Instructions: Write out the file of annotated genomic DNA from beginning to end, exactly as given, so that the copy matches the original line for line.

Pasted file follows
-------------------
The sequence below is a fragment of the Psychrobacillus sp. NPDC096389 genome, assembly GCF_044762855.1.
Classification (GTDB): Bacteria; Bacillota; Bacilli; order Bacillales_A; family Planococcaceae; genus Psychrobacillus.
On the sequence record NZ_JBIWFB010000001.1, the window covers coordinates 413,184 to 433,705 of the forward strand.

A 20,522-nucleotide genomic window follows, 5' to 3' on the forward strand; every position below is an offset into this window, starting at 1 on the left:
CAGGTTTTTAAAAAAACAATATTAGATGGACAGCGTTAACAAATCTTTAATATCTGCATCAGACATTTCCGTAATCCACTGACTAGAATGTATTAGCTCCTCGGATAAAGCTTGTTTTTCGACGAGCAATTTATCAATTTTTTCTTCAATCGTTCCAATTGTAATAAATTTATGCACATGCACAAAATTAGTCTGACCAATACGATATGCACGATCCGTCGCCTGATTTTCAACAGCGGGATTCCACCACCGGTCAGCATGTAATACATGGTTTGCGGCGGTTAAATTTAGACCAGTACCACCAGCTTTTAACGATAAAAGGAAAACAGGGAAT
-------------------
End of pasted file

The sequence below is a fragment of the Psychrobacillus sp. NPDC096389 genome, assembly GCF_044762855.1.
Classification (GTDB): Bacteria; Bacillota; Bacilli; order Bacillales_A; family Planococcaceae; genus Psychrobacillus.
On the sequence record NZ_JBIWFB010000001.1, the window covers coordinates 413,184 to 433,705 of the forward strand.

A 20,522-nucleotide genomic window follows, 5' to 3' on the forward strand; every position below is an offset into this window, starting at 1 on the left:
CAGGTTTTTAAAAAAACAATATTAGATGGACAGCGTTAACAAATCTTTAATATCTGCATCAGACATTTCCGTAATCCACTGACTAGAATGTATTAGCTCCTCGGATAAAGCTTGTTTTTCGACGAGCAATTTATCAATTTTTTCTTCAATCGTTCCAATTGTAATAAATTTATGCACATGCACAAAATTAGTCTGACCAATACGATATGCACGATCCGTCGCCTGATTTTCAACAGCGGGATTCCACCACCGGTCAGCATGTAATACATGGTTTGCGGCGGTTAAATTTAGACCAGTACCACCAGCTTTTAACGATAAAAGGAAAACAGGGAAT